I'm getting a few friends to sign my key. Each time they've signed my key, if they send the signed key to a key server, when I try to get the signatures with gpg --refresh-keys --keyserver some.keyserver, my key is unchanged, I don't see their signatures. The same thing happens if I use gpg --recv-keys. They've tried three different servers. However, if they If they email me my key, or I look up my key on the keyserver's web interface and copy the text, then I import it, I see their signatures on my key. Does anyone have an idea as to why this might be happening or what I'm doing wrong?


2 Answers 2


You need to import their signatures into your key. They aren't supposed to send it to the keyservers themselves.

The process looks like this:

  1. Create a GPG signature (you've already done this)
  2. Publish your signature
gpg --send-key 12345678ABCDEF12
  1. Make a physical copy of your fingerprint. Print the output of this onto your business card or print out a bunch of them on one sheet and chop it up.
gpg -v --fingerprint 12345678ABCDEF12 
  1. Go to a key-signing party. Meet people, have fun, and hand out your physical fingerprint to people. Often people should ask you for ID so they can verify that your name is really the same name as what's on the GPG key.

  2. The people you've met will use the physical fingerprint you gave them to download your published key from the key-server. They will check character by character that the physical copy you gave them matches what's on the server.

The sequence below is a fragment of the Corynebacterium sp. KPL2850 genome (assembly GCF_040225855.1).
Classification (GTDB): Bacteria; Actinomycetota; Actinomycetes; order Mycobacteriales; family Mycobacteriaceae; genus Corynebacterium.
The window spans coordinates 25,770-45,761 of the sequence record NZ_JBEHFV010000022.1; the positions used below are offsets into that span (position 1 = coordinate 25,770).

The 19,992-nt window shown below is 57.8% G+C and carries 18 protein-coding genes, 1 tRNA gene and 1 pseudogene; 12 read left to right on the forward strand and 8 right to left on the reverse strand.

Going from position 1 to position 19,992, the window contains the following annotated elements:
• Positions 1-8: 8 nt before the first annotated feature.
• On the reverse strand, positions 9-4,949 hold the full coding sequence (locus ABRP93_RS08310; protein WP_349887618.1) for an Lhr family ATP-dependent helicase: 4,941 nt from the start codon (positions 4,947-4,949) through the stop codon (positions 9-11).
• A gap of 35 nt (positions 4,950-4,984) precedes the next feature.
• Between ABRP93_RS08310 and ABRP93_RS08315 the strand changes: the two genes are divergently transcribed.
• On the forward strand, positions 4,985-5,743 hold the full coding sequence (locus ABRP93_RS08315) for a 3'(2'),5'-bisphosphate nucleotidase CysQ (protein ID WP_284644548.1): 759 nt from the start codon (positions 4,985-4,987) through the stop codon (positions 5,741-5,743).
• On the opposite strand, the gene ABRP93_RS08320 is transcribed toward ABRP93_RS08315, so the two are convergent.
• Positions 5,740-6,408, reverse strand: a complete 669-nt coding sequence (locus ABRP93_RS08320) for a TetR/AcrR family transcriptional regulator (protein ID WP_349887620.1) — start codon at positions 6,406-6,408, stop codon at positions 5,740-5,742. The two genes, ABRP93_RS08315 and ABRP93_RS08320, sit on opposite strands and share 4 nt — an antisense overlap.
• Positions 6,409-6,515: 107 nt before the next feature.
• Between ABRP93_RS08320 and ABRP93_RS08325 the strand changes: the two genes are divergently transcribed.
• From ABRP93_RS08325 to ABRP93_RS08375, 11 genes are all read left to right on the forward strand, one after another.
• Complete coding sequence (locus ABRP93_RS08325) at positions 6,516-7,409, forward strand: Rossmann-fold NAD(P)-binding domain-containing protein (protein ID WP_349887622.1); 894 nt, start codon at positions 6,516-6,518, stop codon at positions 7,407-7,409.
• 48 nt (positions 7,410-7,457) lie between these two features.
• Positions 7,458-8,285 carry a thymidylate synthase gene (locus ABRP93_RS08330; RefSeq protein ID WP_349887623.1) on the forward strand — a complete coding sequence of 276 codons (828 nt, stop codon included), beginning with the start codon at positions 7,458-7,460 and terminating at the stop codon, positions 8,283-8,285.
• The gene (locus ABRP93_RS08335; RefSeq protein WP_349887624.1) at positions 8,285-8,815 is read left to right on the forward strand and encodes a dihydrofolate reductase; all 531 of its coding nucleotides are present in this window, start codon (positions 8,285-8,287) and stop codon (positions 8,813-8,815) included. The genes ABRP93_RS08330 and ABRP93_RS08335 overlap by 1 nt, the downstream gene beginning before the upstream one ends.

If they are satisfied, they'll gpg --sign your signature, then export it (and preferably encrypt it too). Then they email the result to you.

gpg --recv-keys 12345678ABCDEF12
gpg --fingerprint 12345678ABCDEF12
gpg --sign-key 12345678ABCDEF12 
gpg --armor --export 12345678ABCDEF12 | gpg --encrypt -r 12345678ABCDEF12 --armor --output 12345678ABCDEF12-signedBy-112233445566778899.asc 
  1. You will receive the signature by email. You'll first need to decrypt it (this is another check that you really own the signature) if it was encrypted, then you will gpg --import their signature into your own key, and publish the results:
gpg -d 12345678ABCDEF12-signedBy-112233445566778899.asc  | gpg --import 
gpg --send-key 12345678ABCDEF12 
  • That is exactly what we're doing since I can't get the new signatures when I use gpg to get the key from a keyserver. The only step we're missing is encrypting the key before it's sent back to me (although I get why we should be doing this - it ensures that the signed key is only imported by someone who has the private key). I am still curious about why I don't see the signatures if I use gpg to get the signed key from the server, despite the fact that the keyserver has them (because the key that I get from the web interface has the signatures).
    – user465929
    Commented Apr 9, 2021 at 15:36

Stewart answer is correct when you are dealing with signatures exchanged with your friends. But if you just want to import signatures from other keys you'll get into the same problem. gpg (in e.g. Debian 11) drops all non-self-signatures. If you need to import/refresh signatures on the keys from server try to use the following commandline argument: --keyserver-options no-self-sigs-only

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